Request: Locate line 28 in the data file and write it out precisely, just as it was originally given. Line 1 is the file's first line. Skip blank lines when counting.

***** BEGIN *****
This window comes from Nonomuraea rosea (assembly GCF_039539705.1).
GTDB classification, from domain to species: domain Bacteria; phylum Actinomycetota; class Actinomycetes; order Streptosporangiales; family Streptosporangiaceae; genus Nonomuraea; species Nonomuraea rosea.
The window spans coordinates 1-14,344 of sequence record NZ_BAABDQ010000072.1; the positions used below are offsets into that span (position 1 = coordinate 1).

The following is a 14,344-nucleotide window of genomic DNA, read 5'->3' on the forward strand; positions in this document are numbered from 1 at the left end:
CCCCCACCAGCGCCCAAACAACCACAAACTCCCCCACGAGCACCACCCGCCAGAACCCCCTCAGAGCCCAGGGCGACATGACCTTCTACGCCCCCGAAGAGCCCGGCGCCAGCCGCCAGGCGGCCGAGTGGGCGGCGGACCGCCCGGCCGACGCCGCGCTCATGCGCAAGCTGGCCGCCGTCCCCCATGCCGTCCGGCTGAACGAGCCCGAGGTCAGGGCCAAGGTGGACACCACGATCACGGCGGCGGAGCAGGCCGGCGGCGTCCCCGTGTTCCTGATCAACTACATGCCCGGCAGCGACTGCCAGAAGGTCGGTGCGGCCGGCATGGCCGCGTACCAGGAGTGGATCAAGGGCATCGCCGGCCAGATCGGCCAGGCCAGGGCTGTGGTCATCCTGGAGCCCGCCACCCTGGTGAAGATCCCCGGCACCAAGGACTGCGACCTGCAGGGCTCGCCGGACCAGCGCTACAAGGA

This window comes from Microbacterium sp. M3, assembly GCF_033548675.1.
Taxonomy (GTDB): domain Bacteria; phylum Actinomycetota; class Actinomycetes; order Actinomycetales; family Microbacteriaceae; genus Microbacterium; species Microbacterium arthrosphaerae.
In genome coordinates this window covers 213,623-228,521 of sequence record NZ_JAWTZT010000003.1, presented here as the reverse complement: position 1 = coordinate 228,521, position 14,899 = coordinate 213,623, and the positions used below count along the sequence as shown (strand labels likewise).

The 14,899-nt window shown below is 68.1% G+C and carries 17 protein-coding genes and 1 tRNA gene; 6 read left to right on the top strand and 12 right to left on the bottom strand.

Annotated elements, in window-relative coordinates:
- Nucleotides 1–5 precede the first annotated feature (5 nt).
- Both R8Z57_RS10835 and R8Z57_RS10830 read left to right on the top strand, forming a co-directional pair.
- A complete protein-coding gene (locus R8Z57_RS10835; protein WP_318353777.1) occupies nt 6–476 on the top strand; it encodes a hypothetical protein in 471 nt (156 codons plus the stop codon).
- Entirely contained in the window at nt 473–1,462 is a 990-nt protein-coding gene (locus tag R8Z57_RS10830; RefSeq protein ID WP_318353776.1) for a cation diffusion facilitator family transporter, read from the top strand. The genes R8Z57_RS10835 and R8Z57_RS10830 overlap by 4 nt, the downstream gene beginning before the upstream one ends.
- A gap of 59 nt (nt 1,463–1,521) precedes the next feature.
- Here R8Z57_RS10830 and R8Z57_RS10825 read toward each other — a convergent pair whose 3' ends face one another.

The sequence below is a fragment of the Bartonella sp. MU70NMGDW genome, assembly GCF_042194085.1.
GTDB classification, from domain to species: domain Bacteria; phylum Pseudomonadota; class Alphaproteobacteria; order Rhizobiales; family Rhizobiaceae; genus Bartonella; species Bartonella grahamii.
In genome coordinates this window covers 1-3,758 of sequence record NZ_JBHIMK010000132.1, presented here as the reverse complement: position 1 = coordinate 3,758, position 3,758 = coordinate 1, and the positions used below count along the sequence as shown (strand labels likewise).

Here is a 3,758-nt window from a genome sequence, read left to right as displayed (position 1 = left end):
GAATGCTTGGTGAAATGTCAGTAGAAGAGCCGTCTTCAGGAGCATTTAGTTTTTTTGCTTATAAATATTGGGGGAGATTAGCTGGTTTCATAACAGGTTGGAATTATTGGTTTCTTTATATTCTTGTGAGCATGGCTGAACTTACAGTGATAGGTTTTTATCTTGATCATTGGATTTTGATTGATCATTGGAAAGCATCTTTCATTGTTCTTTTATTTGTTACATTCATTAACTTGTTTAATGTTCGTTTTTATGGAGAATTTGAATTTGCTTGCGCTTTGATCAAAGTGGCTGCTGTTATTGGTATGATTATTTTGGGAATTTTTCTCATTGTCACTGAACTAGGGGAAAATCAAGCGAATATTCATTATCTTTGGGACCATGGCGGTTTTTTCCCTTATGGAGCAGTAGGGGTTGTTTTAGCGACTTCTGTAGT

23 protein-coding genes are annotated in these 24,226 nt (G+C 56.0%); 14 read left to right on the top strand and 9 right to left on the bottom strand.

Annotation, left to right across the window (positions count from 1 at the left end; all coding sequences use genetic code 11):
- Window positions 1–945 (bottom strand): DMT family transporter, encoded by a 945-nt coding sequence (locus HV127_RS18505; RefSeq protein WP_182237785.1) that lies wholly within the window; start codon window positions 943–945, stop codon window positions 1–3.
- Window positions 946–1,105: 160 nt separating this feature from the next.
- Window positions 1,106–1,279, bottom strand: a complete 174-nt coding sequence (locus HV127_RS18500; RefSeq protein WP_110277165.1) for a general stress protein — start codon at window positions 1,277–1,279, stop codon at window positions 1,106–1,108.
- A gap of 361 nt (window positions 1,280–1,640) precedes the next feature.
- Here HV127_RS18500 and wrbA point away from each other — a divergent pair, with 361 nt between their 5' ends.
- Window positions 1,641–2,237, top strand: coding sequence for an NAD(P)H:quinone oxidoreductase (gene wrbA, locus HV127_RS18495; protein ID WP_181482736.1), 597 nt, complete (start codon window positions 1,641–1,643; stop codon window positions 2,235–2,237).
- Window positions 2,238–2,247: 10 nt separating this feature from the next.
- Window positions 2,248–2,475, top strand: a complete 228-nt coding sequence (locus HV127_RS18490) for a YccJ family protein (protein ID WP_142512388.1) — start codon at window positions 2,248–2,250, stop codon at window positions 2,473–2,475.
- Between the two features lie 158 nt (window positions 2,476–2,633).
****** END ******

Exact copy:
- Here HV127_RS18500 and wrbA point away from each other — a divergent pair, with 361 nt between their 5' ends.